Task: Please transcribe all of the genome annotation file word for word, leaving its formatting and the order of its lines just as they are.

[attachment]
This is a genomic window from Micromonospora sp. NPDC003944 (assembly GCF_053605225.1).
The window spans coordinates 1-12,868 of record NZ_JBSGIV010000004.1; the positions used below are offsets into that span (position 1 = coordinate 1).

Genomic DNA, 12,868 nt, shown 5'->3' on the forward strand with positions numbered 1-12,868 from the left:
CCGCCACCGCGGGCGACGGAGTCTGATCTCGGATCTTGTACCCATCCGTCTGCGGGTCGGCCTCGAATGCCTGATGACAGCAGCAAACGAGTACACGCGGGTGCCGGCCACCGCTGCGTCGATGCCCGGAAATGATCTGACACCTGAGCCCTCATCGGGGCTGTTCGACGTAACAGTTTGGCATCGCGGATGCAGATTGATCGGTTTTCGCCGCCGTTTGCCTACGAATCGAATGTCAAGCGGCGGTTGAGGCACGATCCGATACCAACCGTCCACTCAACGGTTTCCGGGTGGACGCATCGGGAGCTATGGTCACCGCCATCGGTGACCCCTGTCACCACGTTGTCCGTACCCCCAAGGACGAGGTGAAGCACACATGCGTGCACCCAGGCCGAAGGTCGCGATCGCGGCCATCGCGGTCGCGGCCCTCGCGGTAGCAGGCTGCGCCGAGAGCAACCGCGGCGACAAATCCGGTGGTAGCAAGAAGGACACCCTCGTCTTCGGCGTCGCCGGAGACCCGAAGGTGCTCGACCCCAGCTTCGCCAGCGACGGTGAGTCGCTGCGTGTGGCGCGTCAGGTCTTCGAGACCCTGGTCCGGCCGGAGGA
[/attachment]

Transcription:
This is a genomic window from Micromonospora sp. NPDC003944 (assembly GCF_053605225.1).
The window spans coordinates 1-12,868 of record NZ_JBSGIV010000004.1; the positions used below are offsets into that span (position 1 = coordinate 1).

Genomic DNA, 12,868 nt, shown 5'->3' on the forward strand with positions numbered 1-12,868 from the left:
CCGCCACCGCGGGCGACGGAGTCTGATCTCGGATCTTGTACCCATCCGTCTGCGGGTCGGCCTCGAATGCCTGATGACAGCAGCAAACGAGTACACGCGGGTGCCGGCCACCGCTGCGTCGATGCCCGGAAATGATCTGACACCTGAGCCCTCATCGGGGCTGTTCGACGTAACAGTTTGGCATCGCGGATGCAGATTGATCGGTTTTCGCCGCCGTTTGCCTACGAATCGAATGTCAAGCGGCGGTTGAGGCACGATCCGATACCAACCGTCCACTCAACGGTTTCCGGGTGGACGCATCGGGAGCTATGGTCACCGCCATCGGTGACCCCTGTCACCACGTTGTCCGTACCCCCAAGGACGAGGTGAAGCACACATGCGTGCACCCAGGCCGAAGGTCGCGATCGCGGCCATCGCGGTCGCGGCCCTCGCGGTAGCAGGCTGCGCCGAGAGCAACCGCGGCGACAAATCCGGTGGTAGCAAGAAGGACACCCTCGTCTTCGGCGTCGCCGGAGACCCGAAGGTGCTCGACCCCAGCTTCGCCAGCGACGGTGAGTCGCTGCGTGTGGCGCGTCAGGTCTTCGAGACCCTGGTCCGGCCGGAGGA